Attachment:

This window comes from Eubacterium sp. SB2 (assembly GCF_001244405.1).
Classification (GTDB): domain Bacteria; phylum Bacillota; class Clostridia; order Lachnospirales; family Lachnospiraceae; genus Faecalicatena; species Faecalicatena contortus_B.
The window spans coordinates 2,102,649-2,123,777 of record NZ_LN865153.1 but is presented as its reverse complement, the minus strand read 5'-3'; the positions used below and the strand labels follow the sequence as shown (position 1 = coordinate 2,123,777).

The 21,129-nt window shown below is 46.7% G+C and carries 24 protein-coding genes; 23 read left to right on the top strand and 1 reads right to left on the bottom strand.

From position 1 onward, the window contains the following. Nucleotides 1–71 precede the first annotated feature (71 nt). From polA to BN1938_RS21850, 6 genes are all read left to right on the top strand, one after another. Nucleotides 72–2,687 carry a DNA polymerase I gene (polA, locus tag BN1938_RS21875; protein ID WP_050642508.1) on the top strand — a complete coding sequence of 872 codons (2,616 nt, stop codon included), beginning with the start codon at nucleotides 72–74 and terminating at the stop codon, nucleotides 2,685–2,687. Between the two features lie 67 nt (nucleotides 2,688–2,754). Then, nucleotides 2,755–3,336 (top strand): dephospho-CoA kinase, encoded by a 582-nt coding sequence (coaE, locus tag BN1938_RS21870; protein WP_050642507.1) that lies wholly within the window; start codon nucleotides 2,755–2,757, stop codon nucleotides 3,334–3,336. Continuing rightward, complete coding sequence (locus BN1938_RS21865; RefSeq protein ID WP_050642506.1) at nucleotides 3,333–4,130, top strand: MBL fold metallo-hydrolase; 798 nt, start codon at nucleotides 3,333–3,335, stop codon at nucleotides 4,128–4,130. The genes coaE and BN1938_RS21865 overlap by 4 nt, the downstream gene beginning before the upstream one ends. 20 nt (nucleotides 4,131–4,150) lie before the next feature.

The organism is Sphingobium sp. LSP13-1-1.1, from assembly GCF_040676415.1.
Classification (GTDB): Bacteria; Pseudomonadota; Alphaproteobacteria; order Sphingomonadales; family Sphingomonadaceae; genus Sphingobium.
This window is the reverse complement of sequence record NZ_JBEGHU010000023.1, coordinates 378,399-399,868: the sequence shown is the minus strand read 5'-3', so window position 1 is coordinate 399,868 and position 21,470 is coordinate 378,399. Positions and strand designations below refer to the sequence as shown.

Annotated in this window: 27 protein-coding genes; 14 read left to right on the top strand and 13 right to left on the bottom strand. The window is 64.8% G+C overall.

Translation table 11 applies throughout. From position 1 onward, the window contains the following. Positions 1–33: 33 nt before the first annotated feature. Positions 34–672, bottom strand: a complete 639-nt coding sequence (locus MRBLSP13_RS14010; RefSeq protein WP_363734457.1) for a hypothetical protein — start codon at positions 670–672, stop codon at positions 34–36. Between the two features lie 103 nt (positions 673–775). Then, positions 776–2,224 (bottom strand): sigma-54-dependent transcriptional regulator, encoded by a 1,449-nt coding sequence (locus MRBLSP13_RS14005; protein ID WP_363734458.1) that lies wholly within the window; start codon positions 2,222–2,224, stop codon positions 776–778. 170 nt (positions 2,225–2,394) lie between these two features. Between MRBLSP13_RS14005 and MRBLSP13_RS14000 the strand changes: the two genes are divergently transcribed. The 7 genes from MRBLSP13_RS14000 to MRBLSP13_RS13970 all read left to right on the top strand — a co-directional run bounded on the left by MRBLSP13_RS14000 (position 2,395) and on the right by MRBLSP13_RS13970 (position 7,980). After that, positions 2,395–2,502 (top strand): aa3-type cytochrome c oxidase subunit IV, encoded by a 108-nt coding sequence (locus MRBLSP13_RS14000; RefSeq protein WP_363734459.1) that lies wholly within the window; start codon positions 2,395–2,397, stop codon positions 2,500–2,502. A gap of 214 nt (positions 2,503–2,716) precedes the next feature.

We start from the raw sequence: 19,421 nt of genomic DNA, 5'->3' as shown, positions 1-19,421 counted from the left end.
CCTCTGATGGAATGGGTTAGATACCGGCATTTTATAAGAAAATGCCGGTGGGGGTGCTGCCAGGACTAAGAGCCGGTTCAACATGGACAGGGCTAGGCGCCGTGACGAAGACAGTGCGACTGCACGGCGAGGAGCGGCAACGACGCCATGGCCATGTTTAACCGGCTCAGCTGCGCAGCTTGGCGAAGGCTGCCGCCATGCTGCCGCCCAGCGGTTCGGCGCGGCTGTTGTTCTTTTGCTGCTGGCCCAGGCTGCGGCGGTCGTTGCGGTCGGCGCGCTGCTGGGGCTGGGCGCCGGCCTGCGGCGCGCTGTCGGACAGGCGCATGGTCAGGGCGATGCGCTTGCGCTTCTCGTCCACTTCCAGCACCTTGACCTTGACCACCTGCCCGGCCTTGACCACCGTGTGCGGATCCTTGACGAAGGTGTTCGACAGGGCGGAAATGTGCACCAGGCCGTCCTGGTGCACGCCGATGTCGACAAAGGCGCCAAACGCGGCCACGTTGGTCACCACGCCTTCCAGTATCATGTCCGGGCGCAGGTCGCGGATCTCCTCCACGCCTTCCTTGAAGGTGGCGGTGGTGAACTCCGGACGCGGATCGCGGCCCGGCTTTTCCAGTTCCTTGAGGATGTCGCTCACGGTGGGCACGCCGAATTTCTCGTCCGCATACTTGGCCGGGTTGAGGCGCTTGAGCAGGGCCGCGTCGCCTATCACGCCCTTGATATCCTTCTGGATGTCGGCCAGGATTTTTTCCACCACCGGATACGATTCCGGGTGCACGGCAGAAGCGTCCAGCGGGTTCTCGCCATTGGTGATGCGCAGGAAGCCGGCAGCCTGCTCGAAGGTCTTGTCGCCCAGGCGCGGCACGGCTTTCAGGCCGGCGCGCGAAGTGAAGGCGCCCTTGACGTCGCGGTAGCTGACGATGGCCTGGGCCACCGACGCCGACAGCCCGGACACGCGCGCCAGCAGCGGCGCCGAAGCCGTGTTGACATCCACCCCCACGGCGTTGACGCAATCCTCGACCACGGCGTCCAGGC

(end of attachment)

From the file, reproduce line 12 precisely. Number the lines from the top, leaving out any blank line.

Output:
CCTCTGATGGAATGGGTTAGATACCGGCATTTTATAAGAAAATGCCGGTGGGGGTGCTGCCAGGACTAAGAGCCGGTTCAACATGGACAGGGCTAGGCGCCGTGACGAAGACAGTGCGACTGCACGGCGAGGAGCGGCAACGACGCCATGGCCATGTTTAACCGGCTCAGCTGCGCAGCTTGGCGAAGGCTGCCGCCATGCTGCCGCCCAGCGGTTCGGCGCGGCTGTTGTTCTTTTGCTGCTGGCCCAGGCTGCGGCGGTCGTTGCGGTCGGCGCGCTGCTGGGGCTGGGCGCCGGCCTGCGGCGCGCTGTCGGACAGGCGCATGGTCAGGGCGATGCGCTTGCGCTTCTCGTCCACTTCCAGCACCTTGACCTTGACCACCTGCCCGGCCTTGACCACCGTGTGCGGATCCTTGACGAAGGTGTTCGACAGGGCGGAAATGTGCACCAGGCCGTCCTGGTGCACGCCGATGTCGACAAAGGCGCCAAACGCGGCCACGTTGGTCACCACGCCTTCCAGTATCATGTCCGGGCGCAGGTCGCGGATCTCCTCCACGCCTTCCTTGAAGGTGGCGGTGGTGAACTCCGGACGCGGATCGCGGCCCGGCTTTTCCAGTTCCTTGAGGATGTCGCTCACGGTGGGCACGCCGAATTTCTCGTCCGCATACTTGGCCGGGTTGAGGCGCTTGAGCAGGGCCGCGTCGCCTATCACGCCCTTGATATCCTTCTGGATGTCGGCCAGGATTTTTTCCACCACCGGATACGATTCCGGGTGCACGGCAGAAGCGTCCAGCGGGTTCTCGCCATTGGTGATGCGCAGGAAGCCGGCAGCCTGCTCGAAGGTCTTGTCGCCCAGGCGCGGCACGGCTTTCAGGCCGGCGCGCGAAGTGAAGGCGCCCTTGACGTCGCGGTAGCTGACGATGGCCTGGGCCACCGACGCCGACAGCCCGGACACGCGCGCCAGCAGCGGCGCCGAAGCCGTGTTGACATCCACCCCCACGGCGTTGACGCAATCCTCGACCACGGCGTCCAGGC